US-backed alliance would operate an air bridge to Marib

A military coalition led by Saudi Arabia stated on Monday that it would commit $1.5 billion in new humanitarian support for Yemen where it is assisting the internationally recognized government against Iran-aligned Houthis in a three-year-old civil war.

The US-backed alliance, which also includes the UAE, mentioned in a statement that it would work on an air bridge to Marib, set up 17 overland corridors for assistance deliveries and lead the development of extra Yemeni ports to receive humanitarian and essential cargo.

Spokesman Colonel Turki al-Maliki mentioned in a statement that, “We are backing a professionally planned and detailed humanitarian mission with military power and precision to guarantee that the humanitarian aid reaches the people who need it to lift their suffering.”

According to the United Nations, Yemen is the world’s worst humanitarian crisis, where 8.3 million people are entirely dependent on external food assistance and 400,000 children are affected from severe acute malnutrition, a potentially lethal condition.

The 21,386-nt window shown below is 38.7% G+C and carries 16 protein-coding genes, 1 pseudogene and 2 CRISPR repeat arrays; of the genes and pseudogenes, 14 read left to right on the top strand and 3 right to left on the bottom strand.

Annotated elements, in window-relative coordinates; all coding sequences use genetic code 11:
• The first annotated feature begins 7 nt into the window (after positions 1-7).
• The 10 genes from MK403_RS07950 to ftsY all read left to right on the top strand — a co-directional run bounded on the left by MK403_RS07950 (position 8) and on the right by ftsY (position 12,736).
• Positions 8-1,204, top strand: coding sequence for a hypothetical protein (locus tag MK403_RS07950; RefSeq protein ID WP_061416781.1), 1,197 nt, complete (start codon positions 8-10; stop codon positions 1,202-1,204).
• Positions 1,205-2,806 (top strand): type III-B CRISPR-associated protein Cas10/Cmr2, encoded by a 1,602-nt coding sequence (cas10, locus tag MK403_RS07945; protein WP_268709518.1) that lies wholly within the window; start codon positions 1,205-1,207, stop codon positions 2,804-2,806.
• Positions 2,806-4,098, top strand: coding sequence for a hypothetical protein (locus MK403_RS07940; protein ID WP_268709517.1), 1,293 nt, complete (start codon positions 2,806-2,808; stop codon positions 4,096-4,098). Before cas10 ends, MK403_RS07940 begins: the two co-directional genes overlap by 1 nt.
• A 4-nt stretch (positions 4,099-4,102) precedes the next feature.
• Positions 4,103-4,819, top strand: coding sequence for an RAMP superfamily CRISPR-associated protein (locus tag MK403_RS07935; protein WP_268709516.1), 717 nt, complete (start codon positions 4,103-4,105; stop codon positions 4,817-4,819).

The coalition has already raised billions of dollars worth of aid into the country, yet the war has still cut food deliveries by more than half and pushed the Arabian Peninsula’s poorest country to the edge of famine with outbreaks of cholera and diphtheria.

The statement mentioned that, the new assistance programme seeks to boost monthly imports to 1.4 million metric tons from 1.1 million last year.

An accompanying graphic suggested that overland delivery routes would expand into northern territory held by the armed Houthi movement, which is battling the government of President Abd-Rabbu Mansour Hadi based in the south.

Last week, Saudi Arabia deposited $2 billion in Yemen’s central bank after the Yemeni prime minister made a public plea for funds to prop up the currency and help people who are starving.

Monday’s announcement comes as Saudi Arabia and its associates face mounting criticism – including from US and European partners – over the civilian toll of the conflict, in which about 10,000 people have been killed by coalition air strikes and battling on the ground.

The coalition, under international pressure, eased a three-week blockade imposed on Yemeni ports and airports in November in reply to a ballistic missile fired by the Houthis toward the Saudi capital Riyadh.

US President Donald Trump last month called for Saudi Arabia to instantly allow humanitarian assistance to reach the Yemeni people, suggesting Washington had run out of tolerance with the blockade.

The war’s heavy toll on civilians has long been a sore point with members of Congress, triggering dangers to block U.S. help to the coalition including refuelling of jets and limited intelligence support.


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